Delaware bank's tech overhaul shifts into higher gear

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WSFS Financial in Wilmington, Del., has a greater sense of urgency for upgrading its digital platform.

The $12.3 billion-asset company was one of the first banks to vow to funnel cost savings from a large acquisition into technology upgrades when it announced an agreement to buy Beneficial Bancorp in August 2018. That deal closed last March.

While it was a novel concept at the time, other merging banks have followed with similar plans. For instance, tech upgrades were a big rationale for the megamerger of BB&T and SunTrust Banks that created Truist Financial.

WSFS, as a result, has expedited the timeline for its overhaul from five years to three years. And it plans to spend nearly half of the $32.5 million it earmaked for digital upgrades this year.

“The pace of technology is moving very quickly and we want to be in a position where we can continue to respond and innovate and provide what our customers are looking for,” Chief Technology Officer Lisa Brubaker said during the company’s recent earnings call.

WSFS spent much of 2019 laying the groundwork for its tech strategy.

The company closed or sold 25 of the 30 branches it planned to shutter, freeing up funds. It hired its first chief digital officer and worked with PricewaterhouseCoopers to assess the tech landscape and how the bank might fit in.

“People want their experience with their bank to be like when they're shopping on Amazon or using Uber," Rodger Levenson, the company’s chairman, president and CEO, said in a recent interview. “We had a great digital product offering, but things are changing rapidly."

The assessment found several areas where WSFS needed to improve, including its platform for letting new clients open accounts online. An upgrade is planned, keeping in mind that customers want a sign-up process to take five steps or less.

“It takes a lot more than five taps for our online account opening," Levenson said.

WSFS has also found more supporters since announcing its approach to tech.

The company’s initiative will accelerate its investments in technology and infrastructure, targeting the customer experience with peer-to-peer payments and personal financial management, said Russell Gunther, an analyst at D.A. Davidson.

“In today’s environment, banks need to try, and yes fail, at implementing many technologies to learn what their customers want and what will drive future growth,” said Jeff Marsico, an executive vice president at the bank advisory firm Kafafian Group.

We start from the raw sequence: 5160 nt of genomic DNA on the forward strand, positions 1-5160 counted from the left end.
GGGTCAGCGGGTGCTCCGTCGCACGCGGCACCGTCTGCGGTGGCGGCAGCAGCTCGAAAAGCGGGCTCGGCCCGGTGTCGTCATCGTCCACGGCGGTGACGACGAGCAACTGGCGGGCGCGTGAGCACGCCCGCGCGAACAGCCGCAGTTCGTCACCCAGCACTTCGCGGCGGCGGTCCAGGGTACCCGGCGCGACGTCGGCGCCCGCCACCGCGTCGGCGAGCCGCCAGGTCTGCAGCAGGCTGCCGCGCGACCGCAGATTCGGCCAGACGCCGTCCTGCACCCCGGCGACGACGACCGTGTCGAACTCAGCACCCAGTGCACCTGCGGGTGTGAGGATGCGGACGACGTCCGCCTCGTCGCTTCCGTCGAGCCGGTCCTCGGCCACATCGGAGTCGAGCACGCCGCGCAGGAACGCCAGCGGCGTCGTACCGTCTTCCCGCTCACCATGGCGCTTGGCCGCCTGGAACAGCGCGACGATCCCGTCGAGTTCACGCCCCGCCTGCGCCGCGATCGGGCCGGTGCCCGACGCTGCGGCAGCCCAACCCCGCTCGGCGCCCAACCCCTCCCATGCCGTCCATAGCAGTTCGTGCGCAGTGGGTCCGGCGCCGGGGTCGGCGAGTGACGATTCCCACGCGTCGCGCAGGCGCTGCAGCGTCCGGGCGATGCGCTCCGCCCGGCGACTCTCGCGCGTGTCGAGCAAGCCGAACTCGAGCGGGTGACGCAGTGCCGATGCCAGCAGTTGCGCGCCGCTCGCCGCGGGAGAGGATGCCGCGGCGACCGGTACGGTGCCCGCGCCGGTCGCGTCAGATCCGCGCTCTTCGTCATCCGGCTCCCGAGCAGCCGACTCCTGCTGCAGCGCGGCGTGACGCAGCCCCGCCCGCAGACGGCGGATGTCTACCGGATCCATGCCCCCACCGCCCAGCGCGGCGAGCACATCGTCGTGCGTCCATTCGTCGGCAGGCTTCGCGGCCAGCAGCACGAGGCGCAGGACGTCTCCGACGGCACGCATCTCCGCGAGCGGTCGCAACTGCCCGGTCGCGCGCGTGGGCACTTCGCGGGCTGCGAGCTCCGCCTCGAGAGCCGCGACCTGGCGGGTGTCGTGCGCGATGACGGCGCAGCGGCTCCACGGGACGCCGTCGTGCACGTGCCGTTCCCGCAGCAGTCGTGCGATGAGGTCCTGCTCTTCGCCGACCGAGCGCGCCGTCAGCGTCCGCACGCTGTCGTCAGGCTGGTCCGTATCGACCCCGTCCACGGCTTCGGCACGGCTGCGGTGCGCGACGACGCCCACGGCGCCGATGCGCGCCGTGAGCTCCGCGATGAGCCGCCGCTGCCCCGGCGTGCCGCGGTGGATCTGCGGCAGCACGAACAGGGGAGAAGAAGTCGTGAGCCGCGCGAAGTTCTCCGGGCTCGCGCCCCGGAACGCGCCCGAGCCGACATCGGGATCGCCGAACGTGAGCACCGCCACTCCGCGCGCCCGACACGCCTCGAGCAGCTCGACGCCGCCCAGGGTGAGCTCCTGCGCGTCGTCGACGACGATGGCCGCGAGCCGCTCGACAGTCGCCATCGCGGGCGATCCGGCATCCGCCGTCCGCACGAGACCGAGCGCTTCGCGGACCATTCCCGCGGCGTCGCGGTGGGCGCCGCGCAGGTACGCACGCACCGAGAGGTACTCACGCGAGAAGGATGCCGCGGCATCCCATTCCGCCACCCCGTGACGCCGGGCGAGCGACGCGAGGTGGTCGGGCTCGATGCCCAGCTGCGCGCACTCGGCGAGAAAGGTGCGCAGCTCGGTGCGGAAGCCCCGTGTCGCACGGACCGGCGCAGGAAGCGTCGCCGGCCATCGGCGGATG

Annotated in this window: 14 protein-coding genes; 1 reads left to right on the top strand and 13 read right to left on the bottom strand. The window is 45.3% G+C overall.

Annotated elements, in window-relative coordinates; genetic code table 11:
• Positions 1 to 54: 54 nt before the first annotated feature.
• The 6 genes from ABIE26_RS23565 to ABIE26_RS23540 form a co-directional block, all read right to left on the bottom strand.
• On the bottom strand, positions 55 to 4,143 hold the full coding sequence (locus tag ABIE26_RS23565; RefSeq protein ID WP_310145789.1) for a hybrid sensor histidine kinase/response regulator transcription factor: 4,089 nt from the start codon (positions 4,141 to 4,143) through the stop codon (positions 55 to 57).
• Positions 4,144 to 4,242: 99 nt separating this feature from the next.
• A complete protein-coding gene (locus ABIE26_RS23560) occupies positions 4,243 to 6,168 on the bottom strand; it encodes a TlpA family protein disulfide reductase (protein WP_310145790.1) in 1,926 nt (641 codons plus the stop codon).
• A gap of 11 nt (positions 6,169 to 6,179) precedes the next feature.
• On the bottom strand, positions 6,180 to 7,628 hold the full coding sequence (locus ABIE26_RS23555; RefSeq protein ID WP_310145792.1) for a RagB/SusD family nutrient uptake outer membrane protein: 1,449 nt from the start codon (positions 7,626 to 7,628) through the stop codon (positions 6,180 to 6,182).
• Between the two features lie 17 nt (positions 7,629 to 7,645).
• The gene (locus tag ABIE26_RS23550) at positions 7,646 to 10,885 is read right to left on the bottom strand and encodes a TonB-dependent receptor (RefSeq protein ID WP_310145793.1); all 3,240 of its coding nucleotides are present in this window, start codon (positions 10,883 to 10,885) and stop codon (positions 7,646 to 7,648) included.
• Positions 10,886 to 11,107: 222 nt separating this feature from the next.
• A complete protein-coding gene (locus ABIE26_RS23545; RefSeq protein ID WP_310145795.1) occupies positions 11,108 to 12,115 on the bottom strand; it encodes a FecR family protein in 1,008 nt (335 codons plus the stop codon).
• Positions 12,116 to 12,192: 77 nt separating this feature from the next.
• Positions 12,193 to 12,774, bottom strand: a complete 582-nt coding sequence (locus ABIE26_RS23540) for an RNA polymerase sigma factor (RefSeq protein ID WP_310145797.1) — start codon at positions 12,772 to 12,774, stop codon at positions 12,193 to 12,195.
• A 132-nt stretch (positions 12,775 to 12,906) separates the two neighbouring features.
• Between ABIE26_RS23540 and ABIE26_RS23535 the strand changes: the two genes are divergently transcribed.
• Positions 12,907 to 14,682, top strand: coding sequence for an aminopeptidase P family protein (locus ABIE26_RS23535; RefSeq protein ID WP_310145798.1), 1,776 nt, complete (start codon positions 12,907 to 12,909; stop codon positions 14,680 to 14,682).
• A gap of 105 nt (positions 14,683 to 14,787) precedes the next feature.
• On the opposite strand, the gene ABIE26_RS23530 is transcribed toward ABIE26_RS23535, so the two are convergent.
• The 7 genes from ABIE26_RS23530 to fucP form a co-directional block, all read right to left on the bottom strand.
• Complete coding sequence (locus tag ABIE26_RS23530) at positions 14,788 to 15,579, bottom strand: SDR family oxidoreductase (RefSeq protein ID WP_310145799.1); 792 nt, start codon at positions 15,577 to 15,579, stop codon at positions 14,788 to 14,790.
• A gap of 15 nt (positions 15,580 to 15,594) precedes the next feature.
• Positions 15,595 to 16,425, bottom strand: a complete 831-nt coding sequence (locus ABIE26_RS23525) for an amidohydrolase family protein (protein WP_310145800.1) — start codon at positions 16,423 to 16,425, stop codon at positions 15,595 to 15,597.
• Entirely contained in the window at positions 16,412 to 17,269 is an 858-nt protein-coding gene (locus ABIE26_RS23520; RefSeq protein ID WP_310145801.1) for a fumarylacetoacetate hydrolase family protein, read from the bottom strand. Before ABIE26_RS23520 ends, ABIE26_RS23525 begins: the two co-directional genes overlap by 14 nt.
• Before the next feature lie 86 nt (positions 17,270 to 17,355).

Such endeavors require open-minded leadership and a long-term vision. Marsico noted that many banks make strategic investments only if they can recoup the costs quickly.

WSFS looked outside the company for leadership, hiring Corynn Ciber in August as its chief digital officer. Ciber, who is working with Brubaker, was the lead infrastructure project manager for Barclaycard US.

Community banks must avoid the temptation of taking on too many projects or being too aggressive in their efforts to keep up with fintechs and bigger banks, said Jim Adkins, managing partner at Artisan Advisors. Smaller banks must be selective and remember that branches still provide a marketing advantage, he said.

While accelerating its upfront investment, WSFS is content to sit back and let fintechs spend more money on research, Levenson said.

"We're not trying to replicate everything they're doing," he said.

Having strong ties to local markets should help WSFS hold its own against national banks as it works on its online and mobile offerings, industry observers said.

“Banks will figure out how to keep up” with tech, Marsico said. ”The advantage is knowing that most WSFS deposits will be deployed in Wilmington and Philadelphia and the surrounding area.”

The idea to revamp the tech platform originated in 2016 when Mark Turner, Levenson’s predecessor, returned from a three-month tour or visiting financial institutions, fintech firms, traditional retailers and medical device companies.

Along the way, WSFS determined that it needed to make some changes.

WSFS, for instance, realized that WSFS Everyday Pay, its own payment app, had lost favor among people who preferred Venmo or Zelle. The company signed on with Zelle last fall.

The company plans to incorporate integrated architecture into its data and workflow platforms, focusing on areas such as enterprise document imaging and back office automation. Cyber security, fraud oversight and integrated internal control monitoring also need a closer look.

Other new programs include myWSFS, a highly personalized messaging app that securely connects customers to personal bankers, and WSFS iQ, an interactive mobile platform focused on financial education.

WSFS also plans to improve its online and mobile account opening processes later this year.

“We've got customers to serve and others to attract, and we're ready to execute,” Brubaker said during the quarterly call.

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